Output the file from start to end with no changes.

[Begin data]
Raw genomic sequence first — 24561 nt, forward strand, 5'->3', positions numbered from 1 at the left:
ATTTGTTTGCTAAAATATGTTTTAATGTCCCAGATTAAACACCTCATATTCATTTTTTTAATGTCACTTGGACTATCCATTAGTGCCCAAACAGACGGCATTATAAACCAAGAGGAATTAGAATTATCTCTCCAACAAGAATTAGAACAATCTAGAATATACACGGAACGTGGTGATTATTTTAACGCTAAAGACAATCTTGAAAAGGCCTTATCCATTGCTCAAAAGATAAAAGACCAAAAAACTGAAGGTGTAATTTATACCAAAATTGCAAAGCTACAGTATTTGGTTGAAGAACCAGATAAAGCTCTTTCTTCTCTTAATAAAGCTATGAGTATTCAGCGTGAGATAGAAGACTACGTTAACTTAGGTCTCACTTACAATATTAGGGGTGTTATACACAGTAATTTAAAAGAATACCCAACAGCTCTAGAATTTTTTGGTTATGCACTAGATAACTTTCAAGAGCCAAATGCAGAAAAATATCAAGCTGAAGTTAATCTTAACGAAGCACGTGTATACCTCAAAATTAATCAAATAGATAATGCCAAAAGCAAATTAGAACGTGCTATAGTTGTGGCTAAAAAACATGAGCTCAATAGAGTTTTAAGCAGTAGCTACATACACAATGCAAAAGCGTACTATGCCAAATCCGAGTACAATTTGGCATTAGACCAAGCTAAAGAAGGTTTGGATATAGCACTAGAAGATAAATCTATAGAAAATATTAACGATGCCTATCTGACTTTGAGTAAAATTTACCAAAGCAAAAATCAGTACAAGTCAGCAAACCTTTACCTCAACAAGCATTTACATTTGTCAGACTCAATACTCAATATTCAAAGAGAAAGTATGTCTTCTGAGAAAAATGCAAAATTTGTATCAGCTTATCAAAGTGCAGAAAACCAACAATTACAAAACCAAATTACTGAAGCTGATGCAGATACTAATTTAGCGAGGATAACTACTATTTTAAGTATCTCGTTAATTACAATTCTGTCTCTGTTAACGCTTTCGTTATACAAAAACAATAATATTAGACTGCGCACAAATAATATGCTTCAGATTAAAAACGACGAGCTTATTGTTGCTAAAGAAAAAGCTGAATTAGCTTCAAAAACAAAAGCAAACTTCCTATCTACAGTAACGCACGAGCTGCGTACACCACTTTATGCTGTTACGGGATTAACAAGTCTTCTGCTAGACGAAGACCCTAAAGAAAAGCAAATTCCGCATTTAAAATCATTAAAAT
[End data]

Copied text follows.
Raw genomic sequence first — 24561 nt, forward strand, 5'->3', positions numbered from 1 at the left:
ATTTGTTTGCTAAAATATGTTTTAATGTCCCAGATTAAACACCTCATATTCATTTTTTTAATGTCACTTGGACTATCCATTAGTGCCCAAACAGACGGCATTATAAACCAAGAGGAATTAGAATTATCTCTCCAACAAGAATTAGAACAATCTAGAATATACACGGAACGTGGTGATTATTTTAACGCTAAAGACAATCTTGAAAAGGCCTTATCCATTGCTCAAAAGATAAAAGACCAAAAAACTGAAGGTGTAATTTATACCAAAATTGCAAAGCTACAGTATTTGGTTGAAGAACCAGATAAAGCTCTTTCTTCTCTTAATAAAGCTATGAGTATTCAGCGTGAGATAGAAGACTACGTTAACTTAGGTCTCACTTACAATATTAGGGGTGTTATACACAGTAATTTAAAAGAATACCCAACAGCTCTAGAATTTTTTGGTTATGCACTAGATAACTTTCAAGAGCCAAATGCAGAAAAATATCAAGCTGAAGTTAATCTTAACGAAGCACGTGTATACCTCAAAATTAATCAAATAGATAATGCCAAAAGCAAATTAGAACGTGCTATAGTTGTGGCTAAAAAACATGAGCTCAATAGAGTTTTAAGCAGTAGCTACATACACAATGCAAAAGCGTACTATGCCAAATCCGAGTACAATTTGGCATTAGACCAAGCTAAAGAAGGTTTGGATATAGCACTAGAAGATAAATCTATAGAAAATATTAACGATGCCTATCTGACTTTGAGTAAAATTTACCAAAGCAAAAATCAGTACAAGTCAGCAAACCTTTACCTCAACAAGCATTTACATTTGTCAGACTCAATACTCAATATTCAAAGAGAAAGTATGTCTTCTGAGAAAAATGCAAAATTTGTATCAGCTTATCAAAGTGCAGAAAACCAACAATTACAAAACCAAATTACTGAAGCTGATGCAGATACTAATTTAGCGAGGATAACTACTATTTTAAGTATCTCGTTAATTACAATTCTGTCTCTGTTAACGCTTTCGTTATACAAAAACAATAATATTAGACTGCGCACAAATAATATGCTTCAGATTAAAAACGACGAGCTTATTGTTGCTAAAGAAAAAGCTGAATTAGCTTCAAAAACAAAAGCAAACTTCCTATCTACAGTAACGCACGAGCTGCGTACACCACTTTATGCTGTTACGGGATTAACAAGTCTTCTGCTAGACGAAGACCCTAAAGAAAAGCAAATTCCGCATTTAAAATCATTAAAAT